WASHINGTON – It’s been almost 80 years since the federal government has reached as deeply into the financial markets as it will do when the regulatory overhaul being crafted in Congress becomes law.

Few historians, market participants or former regulators say they expect the current bill to put an end to financial crises any more than the post-Depression rules did. In one major area, the new legislation is weaker because it departs from a central goal of 1930s lawmakers — to control the size and scope of the largest financial institutions.

The Glass-Steagall Act, which separated commercial and investment banking in 1933, “was the most effective antitrust law we’ve ever had,” said Charles Geisst, a finance professor at Manhattan College in New York, who has written about Wall Street’s history.

Glass-Steagall was as much about breaking up companies as ensuring that customer deposits wouldn’t be used for risky practices, Geisst said. Today’s Congress may live to regret that it’s done almost nothing to shrink firms such as JPMorgan Chase, Goldman Sachs and Citigroup, he said.

In the current debate, people are buying the lobbyists’ argument that “you just can’t live without a series of powerful banks that are all too big to fail,” Geisst said.

Government regulation of Wall Street began in earnest after the 1929 stock market crash, when Congress passed the Securities Act of 1933 and the Securities Exchange Act of 1934. The legislation created the Securities and Exchange Commission, required investment banks to disclose information about securities they peddled and prohibited brokers from deceiving clients. The laws responded to abuses that were rampant in the 1920s, such as banks selling stocks and bonds in companies that were already bankrupt.

Congress repealed Glass-Steagall in 1999, contributing to mergers and the growth of “one-stop shopping” financial services companies.

The repeal helped pave the way for the formation of Citigroup by the $46 billion merger of Citicorp and Travelers Group.

It also made it possible for Goldman Sachs and Morgan Stanley, the two biggest U.S. securities firms, to convert into bank holding companies, enabling them to get cheap funding from the Federal Reserve during the financial crisis.

If the law hadn’t been repealed, Bank of America wouldn’t have been allowed to acquire Merrill Lynch.

Under Glass-Steagall, the financial system didn’t approach a meltdown. The law also didn’t prevent government rescues when banks failed.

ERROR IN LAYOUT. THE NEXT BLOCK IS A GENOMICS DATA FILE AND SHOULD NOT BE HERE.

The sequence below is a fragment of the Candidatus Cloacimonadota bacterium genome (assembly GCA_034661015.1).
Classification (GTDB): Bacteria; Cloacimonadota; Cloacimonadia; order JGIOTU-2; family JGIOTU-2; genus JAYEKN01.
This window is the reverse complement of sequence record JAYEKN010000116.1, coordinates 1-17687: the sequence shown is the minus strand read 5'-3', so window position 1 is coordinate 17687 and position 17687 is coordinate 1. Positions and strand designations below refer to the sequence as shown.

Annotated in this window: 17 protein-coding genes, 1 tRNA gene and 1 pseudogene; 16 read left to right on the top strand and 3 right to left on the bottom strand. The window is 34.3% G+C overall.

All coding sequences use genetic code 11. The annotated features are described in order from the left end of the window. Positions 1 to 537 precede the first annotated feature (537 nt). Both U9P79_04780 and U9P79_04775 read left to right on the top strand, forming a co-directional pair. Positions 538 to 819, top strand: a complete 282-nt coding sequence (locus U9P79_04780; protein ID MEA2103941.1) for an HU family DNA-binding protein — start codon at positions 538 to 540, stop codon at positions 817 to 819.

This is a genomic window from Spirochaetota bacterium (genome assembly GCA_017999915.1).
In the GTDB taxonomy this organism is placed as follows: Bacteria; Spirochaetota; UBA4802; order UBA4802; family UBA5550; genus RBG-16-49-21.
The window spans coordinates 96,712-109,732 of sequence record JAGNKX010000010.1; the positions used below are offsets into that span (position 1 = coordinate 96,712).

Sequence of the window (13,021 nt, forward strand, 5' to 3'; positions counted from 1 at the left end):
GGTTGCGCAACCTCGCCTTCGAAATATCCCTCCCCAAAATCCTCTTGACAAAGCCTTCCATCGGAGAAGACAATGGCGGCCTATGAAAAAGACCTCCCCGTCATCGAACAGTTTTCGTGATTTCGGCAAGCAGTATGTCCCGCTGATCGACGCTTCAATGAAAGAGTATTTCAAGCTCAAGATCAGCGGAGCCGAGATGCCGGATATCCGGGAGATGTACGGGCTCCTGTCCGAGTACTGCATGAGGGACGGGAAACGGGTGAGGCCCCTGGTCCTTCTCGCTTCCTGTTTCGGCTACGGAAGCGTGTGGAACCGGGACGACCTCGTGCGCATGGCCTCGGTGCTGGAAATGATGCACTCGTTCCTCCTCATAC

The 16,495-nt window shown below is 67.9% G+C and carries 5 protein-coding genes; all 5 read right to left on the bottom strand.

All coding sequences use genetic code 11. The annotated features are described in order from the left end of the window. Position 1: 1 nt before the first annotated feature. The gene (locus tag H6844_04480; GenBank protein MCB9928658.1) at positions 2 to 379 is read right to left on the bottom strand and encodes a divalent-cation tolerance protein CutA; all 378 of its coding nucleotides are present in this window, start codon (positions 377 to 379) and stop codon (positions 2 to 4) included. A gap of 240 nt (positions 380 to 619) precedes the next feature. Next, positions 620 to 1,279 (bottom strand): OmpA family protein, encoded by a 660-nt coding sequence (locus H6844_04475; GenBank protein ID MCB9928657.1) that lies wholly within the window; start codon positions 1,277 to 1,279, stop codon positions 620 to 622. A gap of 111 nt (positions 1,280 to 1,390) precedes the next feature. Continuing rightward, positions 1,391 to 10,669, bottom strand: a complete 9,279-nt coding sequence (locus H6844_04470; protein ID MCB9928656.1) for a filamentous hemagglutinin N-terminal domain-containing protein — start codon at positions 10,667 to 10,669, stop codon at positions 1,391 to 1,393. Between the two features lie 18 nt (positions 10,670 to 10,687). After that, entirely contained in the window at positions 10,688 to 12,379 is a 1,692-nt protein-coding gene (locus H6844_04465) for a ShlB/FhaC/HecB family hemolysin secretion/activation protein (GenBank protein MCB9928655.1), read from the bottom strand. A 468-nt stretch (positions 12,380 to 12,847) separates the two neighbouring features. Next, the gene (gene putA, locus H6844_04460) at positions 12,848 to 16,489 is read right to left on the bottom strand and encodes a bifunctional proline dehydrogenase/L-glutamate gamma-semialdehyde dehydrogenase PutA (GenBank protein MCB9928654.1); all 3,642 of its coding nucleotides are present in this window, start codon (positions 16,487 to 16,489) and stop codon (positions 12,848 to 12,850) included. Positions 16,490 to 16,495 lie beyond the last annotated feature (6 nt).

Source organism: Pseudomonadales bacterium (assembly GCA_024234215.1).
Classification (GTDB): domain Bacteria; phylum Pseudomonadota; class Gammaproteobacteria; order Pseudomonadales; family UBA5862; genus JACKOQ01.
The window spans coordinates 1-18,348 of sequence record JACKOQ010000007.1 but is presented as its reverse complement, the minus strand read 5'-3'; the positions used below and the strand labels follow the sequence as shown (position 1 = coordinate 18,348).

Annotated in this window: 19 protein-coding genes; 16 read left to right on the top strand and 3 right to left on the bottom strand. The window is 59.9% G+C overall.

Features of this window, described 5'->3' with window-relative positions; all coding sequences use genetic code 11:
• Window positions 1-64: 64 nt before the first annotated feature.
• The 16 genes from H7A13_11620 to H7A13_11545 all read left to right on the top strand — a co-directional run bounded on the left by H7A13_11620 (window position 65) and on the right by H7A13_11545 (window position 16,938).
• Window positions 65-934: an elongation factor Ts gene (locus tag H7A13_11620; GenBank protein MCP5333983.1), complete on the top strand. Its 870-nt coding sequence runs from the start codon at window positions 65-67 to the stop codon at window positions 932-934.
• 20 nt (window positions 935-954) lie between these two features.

The biggest collapse before the 2008 crisis occurred in 1984, when Continental Illinois National Bank and Trust became insolvent, prompting the Federal Deposit Insurance Corp. to buy $4.5 billion of its bad loans. The savings-and-loan crisis of the 1980s and 1990s cost the taxpayers about $124 billion.

The legislation passed May 20 by the Senate and the measure passed by the House in December arose amid public outrage over the $700 billion federal bailout of the financial markets in 2008. The bills emphasize the role of regulators and rules in constraining abusive practices.

The bills would create a new agency to oversee consumer financial products, establish a council to monitor systemic risk, and increase regulation of derivatives, mortgage brokers, credit-rating companies and hedge funds.

Derivatives are contracts whose value is derived from stocks, bonds, loans, currencies and commodities, or linked to specific events such as changes in interest rates or weather.

Although it is unlikely to prevent future crises, the congressional bill, with all its weaknesses and loopholes, probably will mitigate the impact of the next blow-up, said Harvey Goldschmid, a former SEC commissioner who is a professor at Columbia Law School.

“Undoubtedly there will be further problems — it’s just the nature of business and the financial business in particular,” Goldschmid said. “But this will avoid some significant problems and limit the impact of others.”

Goldschmid, who served on the SEC as it implemented an overhaul of corporate accounting in 2002 and 2003, the Sarbanes-Oxley Act, said the new bill will have a large impact on the way Wall Street works, increasing scrutiny of the biggest banks.

“You’re going to create oversight in areas where we just haven’t had it and in areas that have been part of the problem,” he said. “Will it make it perfect? Of course not. Will it make it better? Definitely.”

Others, particularly banks and their lobbyists, see a historic overreaching by Congress that has the potential to stifle the economy for years to come.

“We’re beginning to see people price in the impact of this on the entire financial system, on the availability of credit,” said David Hirschmann, president of the U.S. Chamber of Commerce’s Center for Capital Markets Competitiveness. “There are estimates that range up to $2 trillion of credit that would be sucked out of the economy.”

William Sweet, a former attorney at the Federal Reserve Board, disagrees. Assuming that some of the measure’s more contentious aspects get changed in a House-Senate conference — including a requirement that banks wall off their swaps-trading desks and another that directs higher capital requirements — the legislation isn’t likely to be as disruptive as the 1930s changes, he said.

“This gives the regulators more authority to be more vigilant, it gives them new tools and powers, but doesn’t do anything like Glass-Steagall,” Sweet said. “While this is a political response to a similar situation, it avoids doing too much damage.”